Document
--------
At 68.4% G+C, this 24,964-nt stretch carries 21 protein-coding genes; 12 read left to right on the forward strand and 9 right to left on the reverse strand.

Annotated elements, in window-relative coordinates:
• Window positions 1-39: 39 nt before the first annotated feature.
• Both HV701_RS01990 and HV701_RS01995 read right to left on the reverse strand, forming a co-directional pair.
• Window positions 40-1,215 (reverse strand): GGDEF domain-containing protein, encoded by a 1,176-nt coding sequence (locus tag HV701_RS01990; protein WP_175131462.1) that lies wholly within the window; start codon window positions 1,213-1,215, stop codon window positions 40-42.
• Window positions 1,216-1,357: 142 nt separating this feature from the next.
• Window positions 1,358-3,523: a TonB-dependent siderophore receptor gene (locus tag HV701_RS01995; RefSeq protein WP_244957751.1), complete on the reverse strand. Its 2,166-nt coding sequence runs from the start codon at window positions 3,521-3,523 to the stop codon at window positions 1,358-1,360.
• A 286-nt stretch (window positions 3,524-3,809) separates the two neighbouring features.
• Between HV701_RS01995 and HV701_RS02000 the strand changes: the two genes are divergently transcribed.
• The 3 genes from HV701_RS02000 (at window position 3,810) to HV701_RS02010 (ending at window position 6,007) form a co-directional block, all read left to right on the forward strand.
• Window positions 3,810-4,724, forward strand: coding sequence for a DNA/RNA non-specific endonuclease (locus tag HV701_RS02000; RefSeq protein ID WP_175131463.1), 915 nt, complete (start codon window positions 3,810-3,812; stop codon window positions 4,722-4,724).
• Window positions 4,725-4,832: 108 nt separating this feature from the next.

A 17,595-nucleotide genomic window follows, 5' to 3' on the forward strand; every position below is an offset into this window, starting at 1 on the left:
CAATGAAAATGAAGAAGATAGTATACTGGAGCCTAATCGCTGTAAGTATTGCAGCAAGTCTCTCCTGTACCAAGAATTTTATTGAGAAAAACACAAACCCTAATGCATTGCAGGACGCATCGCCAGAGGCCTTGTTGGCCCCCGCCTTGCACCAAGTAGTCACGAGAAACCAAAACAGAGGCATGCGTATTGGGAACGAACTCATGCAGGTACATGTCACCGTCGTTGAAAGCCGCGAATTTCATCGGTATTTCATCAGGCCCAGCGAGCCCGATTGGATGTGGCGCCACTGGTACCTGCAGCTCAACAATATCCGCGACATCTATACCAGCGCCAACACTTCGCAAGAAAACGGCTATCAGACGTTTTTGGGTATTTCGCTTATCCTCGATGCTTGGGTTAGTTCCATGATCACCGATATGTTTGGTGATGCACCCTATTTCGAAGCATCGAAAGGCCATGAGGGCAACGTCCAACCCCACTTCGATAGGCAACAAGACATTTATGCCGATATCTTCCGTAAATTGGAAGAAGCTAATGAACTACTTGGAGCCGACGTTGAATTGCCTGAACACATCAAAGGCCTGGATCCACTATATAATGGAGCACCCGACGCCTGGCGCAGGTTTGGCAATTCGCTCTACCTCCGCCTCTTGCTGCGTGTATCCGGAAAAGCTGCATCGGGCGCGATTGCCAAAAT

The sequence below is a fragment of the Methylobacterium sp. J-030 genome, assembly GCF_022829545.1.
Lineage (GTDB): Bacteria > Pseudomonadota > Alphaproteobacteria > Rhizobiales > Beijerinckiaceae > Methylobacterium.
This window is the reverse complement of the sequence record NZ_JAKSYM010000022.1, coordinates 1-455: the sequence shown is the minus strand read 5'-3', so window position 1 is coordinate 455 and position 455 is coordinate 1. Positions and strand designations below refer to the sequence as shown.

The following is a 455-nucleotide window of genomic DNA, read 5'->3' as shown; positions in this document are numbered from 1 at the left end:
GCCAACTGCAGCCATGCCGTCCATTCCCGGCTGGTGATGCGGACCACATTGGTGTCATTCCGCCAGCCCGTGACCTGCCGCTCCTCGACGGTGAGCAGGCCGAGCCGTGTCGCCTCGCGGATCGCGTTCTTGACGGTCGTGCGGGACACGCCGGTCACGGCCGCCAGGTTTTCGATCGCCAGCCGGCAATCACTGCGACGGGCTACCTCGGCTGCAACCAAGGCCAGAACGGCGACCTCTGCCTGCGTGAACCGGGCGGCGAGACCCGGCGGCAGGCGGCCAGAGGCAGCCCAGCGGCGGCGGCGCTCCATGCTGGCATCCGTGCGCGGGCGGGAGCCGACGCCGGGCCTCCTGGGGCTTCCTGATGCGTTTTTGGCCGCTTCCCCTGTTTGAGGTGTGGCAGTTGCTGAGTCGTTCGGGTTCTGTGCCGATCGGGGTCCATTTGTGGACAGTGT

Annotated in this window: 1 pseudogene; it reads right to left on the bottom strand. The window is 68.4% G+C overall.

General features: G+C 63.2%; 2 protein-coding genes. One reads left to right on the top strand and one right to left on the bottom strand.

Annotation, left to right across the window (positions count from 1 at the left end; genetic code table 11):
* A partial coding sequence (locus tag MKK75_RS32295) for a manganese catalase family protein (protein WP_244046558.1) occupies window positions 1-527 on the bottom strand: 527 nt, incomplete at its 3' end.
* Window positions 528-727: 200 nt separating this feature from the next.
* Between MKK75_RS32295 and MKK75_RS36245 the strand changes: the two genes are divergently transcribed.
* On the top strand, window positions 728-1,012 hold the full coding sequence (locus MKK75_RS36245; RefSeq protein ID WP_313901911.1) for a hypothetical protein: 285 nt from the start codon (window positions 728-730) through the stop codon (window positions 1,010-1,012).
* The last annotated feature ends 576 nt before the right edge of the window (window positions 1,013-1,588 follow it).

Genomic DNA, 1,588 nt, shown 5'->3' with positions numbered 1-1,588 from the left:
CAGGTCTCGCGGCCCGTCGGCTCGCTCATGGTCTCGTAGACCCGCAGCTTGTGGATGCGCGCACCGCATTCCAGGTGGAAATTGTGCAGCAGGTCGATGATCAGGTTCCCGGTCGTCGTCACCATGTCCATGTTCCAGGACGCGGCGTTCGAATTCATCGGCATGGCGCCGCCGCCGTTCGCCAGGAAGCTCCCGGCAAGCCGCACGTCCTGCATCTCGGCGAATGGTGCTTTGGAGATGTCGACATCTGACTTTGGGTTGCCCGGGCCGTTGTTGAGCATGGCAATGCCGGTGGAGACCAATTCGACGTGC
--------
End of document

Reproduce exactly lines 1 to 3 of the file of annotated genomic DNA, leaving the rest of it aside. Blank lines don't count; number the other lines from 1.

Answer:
At 68.4% G+C, this 24,964-nt stretch carries 21 protein-coding genes; 12 read left to right on the forward strand and 9 right to left on the reverse strand.

Annotated elements, in window-relative coordinates:
• Window positions 1-39: 39 nt before the first annotated feature.